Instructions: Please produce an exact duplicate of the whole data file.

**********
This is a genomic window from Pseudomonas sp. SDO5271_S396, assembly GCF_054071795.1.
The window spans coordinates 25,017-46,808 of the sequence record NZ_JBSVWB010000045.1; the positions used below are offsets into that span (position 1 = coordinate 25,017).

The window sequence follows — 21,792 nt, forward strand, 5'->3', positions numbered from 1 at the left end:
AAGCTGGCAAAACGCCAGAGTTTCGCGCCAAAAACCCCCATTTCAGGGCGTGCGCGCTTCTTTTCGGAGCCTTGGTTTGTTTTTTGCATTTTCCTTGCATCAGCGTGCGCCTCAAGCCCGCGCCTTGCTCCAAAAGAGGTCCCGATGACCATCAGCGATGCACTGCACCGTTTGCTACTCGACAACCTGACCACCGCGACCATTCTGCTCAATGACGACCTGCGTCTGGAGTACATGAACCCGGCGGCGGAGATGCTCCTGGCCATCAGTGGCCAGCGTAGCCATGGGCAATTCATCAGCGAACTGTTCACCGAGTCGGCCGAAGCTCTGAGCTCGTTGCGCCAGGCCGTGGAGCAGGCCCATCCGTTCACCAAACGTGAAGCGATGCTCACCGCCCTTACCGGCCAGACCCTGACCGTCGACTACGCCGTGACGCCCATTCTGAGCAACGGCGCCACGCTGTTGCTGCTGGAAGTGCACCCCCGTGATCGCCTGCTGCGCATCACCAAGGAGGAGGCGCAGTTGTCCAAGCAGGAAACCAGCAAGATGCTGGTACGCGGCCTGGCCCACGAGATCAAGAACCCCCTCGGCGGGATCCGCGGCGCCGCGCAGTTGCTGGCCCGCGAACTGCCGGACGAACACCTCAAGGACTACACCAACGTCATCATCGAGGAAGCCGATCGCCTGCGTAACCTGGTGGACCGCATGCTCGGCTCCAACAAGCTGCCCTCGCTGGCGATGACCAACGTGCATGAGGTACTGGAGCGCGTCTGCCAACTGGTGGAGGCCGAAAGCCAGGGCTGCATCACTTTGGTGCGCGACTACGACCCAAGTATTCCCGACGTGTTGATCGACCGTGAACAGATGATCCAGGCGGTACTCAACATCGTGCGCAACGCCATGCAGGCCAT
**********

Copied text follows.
This is a genomic window from Pseudomonas sp. SDO5271_S396, assembly GCF_054071795.1.
The window spans coordinates 25,017-46,808 of the sequence record NZ_JBSVWB010000045.1; the positions used below are offsets into that span (position 1 = coordinate 25,017).

The window sequence follows — 21,792 nt, forward strand, 5'->3', positions numbered from 1 at the left end:
AAGCTGGCAAAACGCCAGAGTTTCGCGCCAAAAACCCCCATTTCAGGGCGTGCGCGCTTCTTTTCGGAGCCTTGGTTTGTTTTTTGCATTTTCCTTGCATCAGCGTGCGCCTCAAGCCCGCGCCTTGCTCCAAAAGAGGTCCCGATGACCATCAGCGATGCACTGCACCGTTTGCTACTCGACAACCTGACCACCGCGACCATTCTGCTCAATGACGACCTGCGTCTGGAGTACATGAACCCGGCGGCGGAGATGCTCCTGGCCATCAGTGGCCAGCGTAGCCATGGGCAATTCATCAGCGAACTGTTCACCGAGTCGGCCGAAGCTCTGAGCTCGTTGCGCCAGGCCGTGGAGCAGGCCCATCCGTTCACCAAACGTGAAGCGATGCTCACCGCCCTTACCGGCCAGACCCTGACCGTCGACTACGCCGTGACGCCCATTCTGAGCAACGGCGCCACGCTGTTGCTGCTGGAAGTGCACCCCCGTGATCGCCTGCTGCGCATCACCAAGGAGGAGGCGCAGTTGTCCAAGCAGGAAACCAGCAAGATGCTGGTACGCGGCCTGGCCCACGAGATCAAGAACCCCCTCGGCGGGATCCGCGGCGCCGCGCAGTTGCTGGCCCGCGAACTGCCGGACGAACACCTCAAGGACTACACCAACGTCATCATCGAGGAAGCCGATCGCCTGCGTAACCTGGTGGACCGCATGCTCGGCTCCAACAAGCTGCCCTCGCTGGCGATGACCAACGTGCATGAGGTACTGGAGCGCGTCTGCCAACTGGTGGAGGCCGAAAGCCAGGGCTGCATCACTTTGGTGCGCGACTACGACCCAAGTATTCCCGACGTGTTGATCGACCGTGAACAGATGATCCAGGCGGTACTCAACATCGTGCGCAACGCCATGCAGGCCAT